While Susan Goin’s menus bring the improvisational energy of jazz to my table, Paul Bertolli’s Cooking by Hand invokes the intimate virtuosity of chamber music. In ten absorbing, deeply personal, often unconventional essays (with recipes), Bertolli shares his mastery of rustic Italian cooking, wielding its traditional raw materials and exacting techniques with fluid harmony. What, you might ask, does Italian cooking have to do with local eating in Chicago? Just about everything, it turns out. “Food is determined by place and inseparable from it,” he says in his Introduction, “and nourishment . . . is not only a matter of filling one’s belly but of taking part in a daily ritual that celebrates and confirms a sense of belonging to the food and to the long, recurrent traditions of a place.” And so in essays like “Ripeness,” “Twelve Ways of Looking at a Tomato,” and “A Pasta Primer” we learn from Bertolli’s keen observations and obsessive attention to nuances of flavor and texture how to truly taste, savor, and recognize the essential character inherent in our own local food. In “Bottom-Up Cooking” he demonstrates the Italian way to extract deeply satisfying, soulful flavor from poultry or meat while “The Whole Hog,” a thorough introduction to preparing and curing Italian salumi, is the inspiration many local chefs cite for their house-made charcuterie plates. “Cooking Backward” is Bertolli’s lucid account of how he conceives the progression of a meal, and by extension, plans a menu. This, for me, is among the most important sections of the book and one I often turn to when planning a dinner party. The irony, for those who know me, is he starts planning with dessert! Bertolli explains, “Beginning with dessert, I find myself returning to the simple principle that variety and contrast are the keys to sustaining interest in the forward moving elements of a meal.” He illustrates the principle with fourteen five-course menus, each annotated in fascinating detail with an outline of his thought process. Every step reveals his mastery of form and flavor, from meditations on seasonal food, to studies of a menu’s weight, texture, or color, to explorations of conceptual ideas like the “shape” of a menu or the essential qualities and character of “refreshment.” Bertolli’s cooking backward elevates the food on my table like a virtuoso performance heightens a favorite piece of music.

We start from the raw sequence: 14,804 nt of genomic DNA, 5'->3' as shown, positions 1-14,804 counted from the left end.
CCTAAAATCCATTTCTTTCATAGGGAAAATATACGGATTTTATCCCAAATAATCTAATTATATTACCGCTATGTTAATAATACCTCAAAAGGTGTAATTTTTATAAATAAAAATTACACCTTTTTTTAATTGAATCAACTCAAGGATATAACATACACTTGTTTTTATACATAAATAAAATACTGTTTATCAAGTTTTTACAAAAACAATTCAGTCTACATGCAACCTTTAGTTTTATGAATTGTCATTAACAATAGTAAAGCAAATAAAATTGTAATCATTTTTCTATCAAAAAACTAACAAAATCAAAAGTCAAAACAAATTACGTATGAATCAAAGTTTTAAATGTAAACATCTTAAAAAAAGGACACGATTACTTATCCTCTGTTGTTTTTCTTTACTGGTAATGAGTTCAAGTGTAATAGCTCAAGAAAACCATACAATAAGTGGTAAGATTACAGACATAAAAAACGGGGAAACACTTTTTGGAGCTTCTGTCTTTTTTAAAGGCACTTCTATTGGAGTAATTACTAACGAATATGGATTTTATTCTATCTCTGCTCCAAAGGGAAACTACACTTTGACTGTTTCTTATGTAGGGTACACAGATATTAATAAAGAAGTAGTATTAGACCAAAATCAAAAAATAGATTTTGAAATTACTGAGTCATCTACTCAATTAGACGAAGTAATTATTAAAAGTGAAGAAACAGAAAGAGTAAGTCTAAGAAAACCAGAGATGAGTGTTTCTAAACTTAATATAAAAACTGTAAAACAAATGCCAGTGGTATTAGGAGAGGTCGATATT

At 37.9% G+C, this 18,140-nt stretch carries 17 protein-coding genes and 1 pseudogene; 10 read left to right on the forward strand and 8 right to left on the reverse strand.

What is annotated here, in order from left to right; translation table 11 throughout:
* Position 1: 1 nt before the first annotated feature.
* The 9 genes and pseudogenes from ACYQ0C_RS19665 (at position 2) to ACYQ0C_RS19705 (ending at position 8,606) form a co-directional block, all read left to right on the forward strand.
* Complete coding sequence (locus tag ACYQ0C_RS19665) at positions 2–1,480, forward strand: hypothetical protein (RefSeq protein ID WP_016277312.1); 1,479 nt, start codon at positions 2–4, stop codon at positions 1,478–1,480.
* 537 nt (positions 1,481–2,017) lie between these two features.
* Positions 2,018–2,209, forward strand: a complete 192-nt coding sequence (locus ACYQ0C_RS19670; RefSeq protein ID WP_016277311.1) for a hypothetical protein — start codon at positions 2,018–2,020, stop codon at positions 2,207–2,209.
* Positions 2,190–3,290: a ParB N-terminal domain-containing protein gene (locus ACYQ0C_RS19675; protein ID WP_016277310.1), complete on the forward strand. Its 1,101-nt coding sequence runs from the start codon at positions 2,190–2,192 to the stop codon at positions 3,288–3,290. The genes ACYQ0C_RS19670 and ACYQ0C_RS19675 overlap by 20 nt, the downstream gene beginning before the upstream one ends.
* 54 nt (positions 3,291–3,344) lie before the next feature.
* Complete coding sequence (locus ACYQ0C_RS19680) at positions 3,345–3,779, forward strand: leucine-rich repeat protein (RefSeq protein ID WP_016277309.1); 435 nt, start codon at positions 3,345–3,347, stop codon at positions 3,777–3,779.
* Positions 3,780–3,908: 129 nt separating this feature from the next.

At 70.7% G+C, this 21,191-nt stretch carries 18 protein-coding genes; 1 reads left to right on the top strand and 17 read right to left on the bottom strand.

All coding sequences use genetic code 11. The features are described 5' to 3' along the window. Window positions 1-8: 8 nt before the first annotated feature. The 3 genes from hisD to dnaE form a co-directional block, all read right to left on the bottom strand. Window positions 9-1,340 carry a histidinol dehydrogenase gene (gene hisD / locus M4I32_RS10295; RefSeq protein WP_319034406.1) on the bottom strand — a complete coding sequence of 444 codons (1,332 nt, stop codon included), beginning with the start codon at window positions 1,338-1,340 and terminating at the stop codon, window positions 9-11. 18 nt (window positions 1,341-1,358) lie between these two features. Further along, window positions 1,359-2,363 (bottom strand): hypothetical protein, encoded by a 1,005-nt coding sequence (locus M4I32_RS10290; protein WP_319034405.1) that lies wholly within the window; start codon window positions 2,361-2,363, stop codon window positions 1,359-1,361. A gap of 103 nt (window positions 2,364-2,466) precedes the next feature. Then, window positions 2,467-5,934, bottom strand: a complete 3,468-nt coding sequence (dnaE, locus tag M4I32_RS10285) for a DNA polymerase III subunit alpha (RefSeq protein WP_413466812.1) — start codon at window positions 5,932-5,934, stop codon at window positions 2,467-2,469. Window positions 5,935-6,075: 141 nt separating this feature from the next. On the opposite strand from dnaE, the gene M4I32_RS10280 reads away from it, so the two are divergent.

8. Pure Dessert by Alice Medrich